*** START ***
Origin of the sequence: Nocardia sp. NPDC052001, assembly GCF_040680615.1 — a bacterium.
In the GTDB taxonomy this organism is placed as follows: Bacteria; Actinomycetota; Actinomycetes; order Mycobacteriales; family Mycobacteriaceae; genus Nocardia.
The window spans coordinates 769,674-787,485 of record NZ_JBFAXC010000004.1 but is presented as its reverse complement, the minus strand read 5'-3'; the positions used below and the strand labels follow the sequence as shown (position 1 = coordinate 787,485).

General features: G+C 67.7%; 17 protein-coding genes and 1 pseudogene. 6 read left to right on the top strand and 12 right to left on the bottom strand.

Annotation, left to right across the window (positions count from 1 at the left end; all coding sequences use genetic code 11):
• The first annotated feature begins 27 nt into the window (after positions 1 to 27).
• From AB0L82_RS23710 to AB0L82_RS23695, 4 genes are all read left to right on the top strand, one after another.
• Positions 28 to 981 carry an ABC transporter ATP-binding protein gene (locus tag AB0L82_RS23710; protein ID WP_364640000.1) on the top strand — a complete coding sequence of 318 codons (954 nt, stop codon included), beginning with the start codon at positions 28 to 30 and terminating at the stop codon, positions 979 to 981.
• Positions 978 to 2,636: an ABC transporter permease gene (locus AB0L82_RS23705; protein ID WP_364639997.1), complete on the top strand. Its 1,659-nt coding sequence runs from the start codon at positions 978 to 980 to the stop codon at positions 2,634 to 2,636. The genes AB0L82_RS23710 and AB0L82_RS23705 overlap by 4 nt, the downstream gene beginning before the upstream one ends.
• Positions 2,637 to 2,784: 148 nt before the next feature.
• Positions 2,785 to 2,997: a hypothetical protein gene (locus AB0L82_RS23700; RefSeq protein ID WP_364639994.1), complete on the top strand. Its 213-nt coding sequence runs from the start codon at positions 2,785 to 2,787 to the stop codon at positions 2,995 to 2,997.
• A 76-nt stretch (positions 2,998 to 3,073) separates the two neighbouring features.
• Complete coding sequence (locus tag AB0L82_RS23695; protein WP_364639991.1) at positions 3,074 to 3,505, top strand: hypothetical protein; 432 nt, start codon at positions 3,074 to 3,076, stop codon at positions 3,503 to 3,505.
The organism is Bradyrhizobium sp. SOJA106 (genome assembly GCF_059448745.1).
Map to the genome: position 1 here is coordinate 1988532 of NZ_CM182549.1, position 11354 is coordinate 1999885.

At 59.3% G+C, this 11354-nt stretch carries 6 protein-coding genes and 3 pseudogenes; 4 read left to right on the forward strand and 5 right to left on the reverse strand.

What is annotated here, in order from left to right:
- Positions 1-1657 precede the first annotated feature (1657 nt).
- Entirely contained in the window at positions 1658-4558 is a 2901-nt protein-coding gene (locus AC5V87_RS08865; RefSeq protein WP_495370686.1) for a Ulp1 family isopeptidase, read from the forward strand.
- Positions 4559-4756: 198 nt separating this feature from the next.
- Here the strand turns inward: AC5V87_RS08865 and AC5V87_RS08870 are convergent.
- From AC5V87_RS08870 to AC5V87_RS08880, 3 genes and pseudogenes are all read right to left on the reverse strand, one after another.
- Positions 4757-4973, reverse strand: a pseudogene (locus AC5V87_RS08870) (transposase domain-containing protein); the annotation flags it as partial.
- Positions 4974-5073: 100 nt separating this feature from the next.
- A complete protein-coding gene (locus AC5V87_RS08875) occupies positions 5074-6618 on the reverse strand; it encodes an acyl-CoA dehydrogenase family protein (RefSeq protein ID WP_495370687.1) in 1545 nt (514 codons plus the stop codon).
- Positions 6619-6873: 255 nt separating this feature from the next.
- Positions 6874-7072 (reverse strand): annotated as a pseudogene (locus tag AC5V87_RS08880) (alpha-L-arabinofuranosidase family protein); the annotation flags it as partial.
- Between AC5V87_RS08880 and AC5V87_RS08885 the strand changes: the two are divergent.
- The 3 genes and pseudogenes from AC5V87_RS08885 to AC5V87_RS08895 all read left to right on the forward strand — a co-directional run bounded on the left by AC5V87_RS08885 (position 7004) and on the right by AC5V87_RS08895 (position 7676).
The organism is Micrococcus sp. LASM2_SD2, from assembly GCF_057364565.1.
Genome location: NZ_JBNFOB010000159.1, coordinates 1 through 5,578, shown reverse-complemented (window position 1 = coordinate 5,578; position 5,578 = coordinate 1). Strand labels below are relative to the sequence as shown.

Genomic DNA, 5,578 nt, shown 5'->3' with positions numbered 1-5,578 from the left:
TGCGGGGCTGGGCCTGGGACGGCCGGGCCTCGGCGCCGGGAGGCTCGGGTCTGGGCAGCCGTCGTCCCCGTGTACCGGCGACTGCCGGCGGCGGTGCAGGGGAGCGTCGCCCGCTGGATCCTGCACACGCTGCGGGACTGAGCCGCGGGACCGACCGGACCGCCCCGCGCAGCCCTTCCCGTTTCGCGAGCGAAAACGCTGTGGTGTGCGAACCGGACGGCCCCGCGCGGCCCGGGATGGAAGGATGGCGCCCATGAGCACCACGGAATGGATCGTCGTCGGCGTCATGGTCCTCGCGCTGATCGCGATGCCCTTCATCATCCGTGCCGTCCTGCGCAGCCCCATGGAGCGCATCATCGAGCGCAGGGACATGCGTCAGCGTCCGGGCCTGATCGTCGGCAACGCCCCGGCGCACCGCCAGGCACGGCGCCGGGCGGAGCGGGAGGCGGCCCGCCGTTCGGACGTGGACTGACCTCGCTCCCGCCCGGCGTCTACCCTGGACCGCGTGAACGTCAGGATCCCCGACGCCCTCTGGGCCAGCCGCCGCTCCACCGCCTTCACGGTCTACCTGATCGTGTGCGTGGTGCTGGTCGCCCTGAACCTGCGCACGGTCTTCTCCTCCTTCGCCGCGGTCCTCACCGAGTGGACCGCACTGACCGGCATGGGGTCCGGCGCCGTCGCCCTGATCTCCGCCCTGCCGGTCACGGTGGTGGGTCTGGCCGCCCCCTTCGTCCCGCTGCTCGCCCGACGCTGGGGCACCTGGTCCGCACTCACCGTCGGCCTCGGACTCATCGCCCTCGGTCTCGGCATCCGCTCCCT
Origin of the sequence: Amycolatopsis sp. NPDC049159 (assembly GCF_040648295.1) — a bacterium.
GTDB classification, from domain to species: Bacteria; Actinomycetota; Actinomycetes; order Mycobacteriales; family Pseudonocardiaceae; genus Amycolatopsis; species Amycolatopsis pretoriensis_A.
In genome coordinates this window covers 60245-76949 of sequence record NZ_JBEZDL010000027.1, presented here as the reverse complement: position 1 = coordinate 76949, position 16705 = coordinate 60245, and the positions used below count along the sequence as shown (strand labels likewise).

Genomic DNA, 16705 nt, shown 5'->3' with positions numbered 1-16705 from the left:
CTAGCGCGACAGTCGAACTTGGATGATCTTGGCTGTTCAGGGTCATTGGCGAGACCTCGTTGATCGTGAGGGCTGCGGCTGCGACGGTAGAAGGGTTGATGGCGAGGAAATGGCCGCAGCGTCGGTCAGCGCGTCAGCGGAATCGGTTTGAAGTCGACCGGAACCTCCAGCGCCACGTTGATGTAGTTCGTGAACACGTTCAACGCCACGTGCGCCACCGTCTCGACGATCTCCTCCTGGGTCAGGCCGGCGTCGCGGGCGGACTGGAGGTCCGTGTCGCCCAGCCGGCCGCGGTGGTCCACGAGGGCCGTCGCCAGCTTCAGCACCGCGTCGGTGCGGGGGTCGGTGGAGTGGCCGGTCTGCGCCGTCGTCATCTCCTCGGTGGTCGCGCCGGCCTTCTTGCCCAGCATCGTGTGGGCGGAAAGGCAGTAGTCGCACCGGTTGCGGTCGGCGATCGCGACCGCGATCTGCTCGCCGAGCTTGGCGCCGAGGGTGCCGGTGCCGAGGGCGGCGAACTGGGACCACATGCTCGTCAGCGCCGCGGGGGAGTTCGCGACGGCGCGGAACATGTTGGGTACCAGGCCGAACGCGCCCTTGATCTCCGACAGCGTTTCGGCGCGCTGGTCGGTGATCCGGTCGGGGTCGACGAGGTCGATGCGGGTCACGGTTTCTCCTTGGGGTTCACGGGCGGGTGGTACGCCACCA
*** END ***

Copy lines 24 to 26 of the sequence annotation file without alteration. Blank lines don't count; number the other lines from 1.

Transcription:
- Positions 4974-5073: 100 nt separating this feature from the next.
- A complete protein-coding gene (locus AC5V87_RS08875) occupies positions 5074-6618 on the reverse strand; it encodes an acyl-CoA dehydrogenase family protein (RefSeq protein ID WP_495370687.1) in 1545 nt (514 codons plus the stop codon).
- Positions 6619-6873: 255 nt separating this feature from the next.